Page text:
Financing the Transition to a Green Economy - An empirical investigation of how Norwegian firms can achieve business models for sustainability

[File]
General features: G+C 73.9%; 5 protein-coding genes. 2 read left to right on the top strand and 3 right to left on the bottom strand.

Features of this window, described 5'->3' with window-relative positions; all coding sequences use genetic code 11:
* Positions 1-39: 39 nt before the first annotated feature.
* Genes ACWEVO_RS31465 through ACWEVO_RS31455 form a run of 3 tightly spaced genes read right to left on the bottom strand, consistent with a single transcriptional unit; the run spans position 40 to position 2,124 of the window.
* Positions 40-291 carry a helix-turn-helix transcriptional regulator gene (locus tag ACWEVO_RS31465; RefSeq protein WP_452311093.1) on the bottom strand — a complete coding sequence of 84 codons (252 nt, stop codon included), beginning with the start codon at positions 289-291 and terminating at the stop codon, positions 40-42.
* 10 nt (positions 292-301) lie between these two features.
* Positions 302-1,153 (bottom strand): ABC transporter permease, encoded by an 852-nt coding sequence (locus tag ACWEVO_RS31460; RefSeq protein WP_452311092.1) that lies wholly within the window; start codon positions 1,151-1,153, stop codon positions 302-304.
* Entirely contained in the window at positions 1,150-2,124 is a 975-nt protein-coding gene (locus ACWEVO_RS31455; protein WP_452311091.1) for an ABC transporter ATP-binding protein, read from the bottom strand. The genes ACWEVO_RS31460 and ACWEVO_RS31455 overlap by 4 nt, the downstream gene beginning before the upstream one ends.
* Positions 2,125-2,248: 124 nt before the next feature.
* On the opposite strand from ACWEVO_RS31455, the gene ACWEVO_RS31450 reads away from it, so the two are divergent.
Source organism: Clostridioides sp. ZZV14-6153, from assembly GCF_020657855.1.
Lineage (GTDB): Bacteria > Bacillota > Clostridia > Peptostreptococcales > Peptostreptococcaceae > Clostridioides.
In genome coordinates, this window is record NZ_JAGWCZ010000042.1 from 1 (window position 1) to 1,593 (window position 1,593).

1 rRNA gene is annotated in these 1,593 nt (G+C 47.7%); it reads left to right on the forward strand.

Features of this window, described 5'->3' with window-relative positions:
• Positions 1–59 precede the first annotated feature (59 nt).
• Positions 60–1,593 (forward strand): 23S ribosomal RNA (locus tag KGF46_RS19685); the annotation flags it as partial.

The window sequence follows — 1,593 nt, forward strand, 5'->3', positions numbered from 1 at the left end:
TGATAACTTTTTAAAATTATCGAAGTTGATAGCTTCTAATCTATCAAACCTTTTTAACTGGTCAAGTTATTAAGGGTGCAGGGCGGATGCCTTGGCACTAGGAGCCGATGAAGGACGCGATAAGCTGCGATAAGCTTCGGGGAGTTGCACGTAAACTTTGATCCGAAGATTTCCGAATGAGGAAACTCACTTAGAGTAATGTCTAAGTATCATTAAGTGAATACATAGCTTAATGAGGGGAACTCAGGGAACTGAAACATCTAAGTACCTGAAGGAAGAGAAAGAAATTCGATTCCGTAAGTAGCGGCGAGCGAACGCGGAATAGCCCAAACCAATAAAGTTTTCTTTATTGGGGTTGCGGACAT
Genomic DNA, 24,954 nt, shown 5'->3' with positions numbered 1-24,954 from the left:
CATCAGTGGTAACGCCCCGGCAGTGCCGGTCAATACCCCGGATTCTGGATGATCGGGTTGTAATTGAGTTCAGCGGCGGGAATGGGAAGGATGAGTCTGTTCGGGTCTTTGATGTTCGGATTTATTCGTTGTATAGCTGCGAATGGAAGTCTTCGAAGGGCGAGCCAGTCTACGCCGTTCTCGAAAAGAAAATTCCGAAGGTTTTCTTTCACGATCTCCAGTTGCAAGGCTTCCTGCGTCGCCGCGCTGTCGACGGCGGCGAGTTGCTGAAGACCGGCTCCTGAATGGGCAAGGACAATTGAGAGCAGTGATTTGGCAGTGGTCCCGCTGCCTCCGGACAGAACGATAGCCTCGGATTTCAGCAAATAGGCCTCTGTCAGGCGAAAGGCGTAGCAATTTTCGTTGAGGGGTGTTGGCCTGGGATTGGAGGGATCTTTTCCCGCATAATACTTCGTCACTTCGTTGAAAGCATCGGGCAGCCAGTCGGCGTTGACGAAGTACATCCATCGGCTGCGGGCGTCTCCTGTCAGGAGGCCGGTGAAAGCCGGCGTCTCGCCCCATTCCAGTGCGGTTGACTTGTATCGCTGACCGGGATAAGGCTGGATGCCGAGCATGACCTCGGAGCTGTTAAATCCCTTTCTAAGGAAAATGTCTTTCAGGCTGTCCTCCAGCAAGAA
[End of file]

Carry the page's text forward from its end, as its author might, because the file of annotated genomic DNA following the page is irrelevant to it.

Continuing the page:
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The objective of this Master s thesis is to explore the interaction between the state of the current financial system and sustainable value creation of companies. This is done by examining how the financial community and business actors can address tensions that currently provide barriers for sustainability investments. The thesis is structured as an exploratory case study within the context of Norwegian industry development in the transition to a green economy. More specifically, the study investigates how a Norwegian Green Investment Bank (GIB) could incorporate sustainability in investment decisions with the mission to facilitate a transition to business models that are more sustainable. With this objective the thesis addresses a gap in corporate sustainability literature, where less attention has been devoted to the financial aspects of the tensions used to characterize sustainability. This gap is also valid for the emerging business model literature, which is often found to have a normative approach to sustainability. Our contriution is to look at tensions that describe the financial characteristics in companies quest to become truly sustainable, using the business model view as our theoretical lense. The thesis thus explores which tensions related to financial characteristics that provide the most substantial barriers for the development and implementation of business models for sustainability. Tensions are used to provide a theoretical context to describe issues related to short-termism versus long-termism, conflicts of organizational change in the financial system, along with weaknesses of the business model view. We contribute directly to the literature by expanding the integrative tensions framework of Hahn et al. (2015) and include a new tension termed Stakeholder significance . The tension describes firms limited resources in the task to address stakeholders in corporate communication and business model innovation. The thesis is structured to describe and discuss the financial characteristics of business model innovation, communication and financial evaluation methods. Findings show that since business actors hold the power to innovate and upscale business models for sustainability, they also have a responsibility to incorporate ESG values in their strategies. A strong ESG focus implies that the firms have a futureproof strategy and have consciously addressed risks beyond the direct financial risks. Furthermore, we identfied a gap in the Norwegian public funding system and capital market in what is termed the valley death , in the phase between conceptualization and commercialization on the technology maturity scale. Tied to this, there is a need for investments in business model innovations that promote market creation over incremental efficiency and performance improvements. Improved communication and interaction can bridge the current gap for sustainable investments between the financial community and business. Additionally, sustainability communication could help companies to align their efforts and lift businesses that fulfil the SDGs and climate targets. Through our analysis of the countless sustainability initiatives that exist for internal and external communication, we found that companies have a wide range of tools to improve their sustainability. Yet, it is mostly large, established firms that deploy these measures, compared to SMEs who do not posess the same resources. As a result of the empirical analysis, along with the expansion of the tensions framework, the findings suggest materiality as a solution to the identified challenges related to greenwashing and death by reporting . In addition, materiality can be a good starting point for identifying and devoting resources to key sustainability issues. Financial evaluation methods are essential to accelerate sustainable development in industries. One of the most important findings across all three areas of business model innovation, communication and financial evaluation methods, is the call for standardized KPIs that can incorporate ESG factors for comparison between investors and companies. The power to channel investment flows gives financial institutions a responsibility to consider the impact of their investments on relevant stakeholders, including the society and environment. Hence, investors should take considerations of both financial and ESG values into investment decisions. Active ownership becomes increasingly important for investors to reduce climate-related risks, for instance by the inclusion of firms that score high in sustainability rankings and divestment from firms that lag behind. Lastly, findings indicate that interaction between the financial community and business has the potential to address tensions related to sustainability, and that a Green Investment Bank could function as an intermediary. The GIB could accelerate the implementation of standardized KPI s, ESG metrics and a long-term investment horizon. Findings clearly indicate that the Norwegian industry would benefit from a GIB to mitigate risks and attract private capital for sustainability investments. The need for a GIB was especially large in the valley of death. The GIB was recommended to have an international scope, to promote industry development and enhance business model innovation. Furthermore, it could be configured to provide a resolution strategy to the intertemporal tension by reinforcing a long-term perspective in investment decisions. It can also respond to the tensions related to change, by offering risk mitigating financial instruments as a venture capital investor. A more practically oriented discussion of the GIB s role in the Norwegian market can be found in the separate report called Establishing a Green Investment Bank, found in Appendix A. As an exploratory case study, the thesis prepares the ground for further research. A logical next step could be to adopt a more pragmatic perspctive, quantify the connections between the financial system and business that promotes sustainability, and assess implications of the proposed new tension related to stakeholder significance.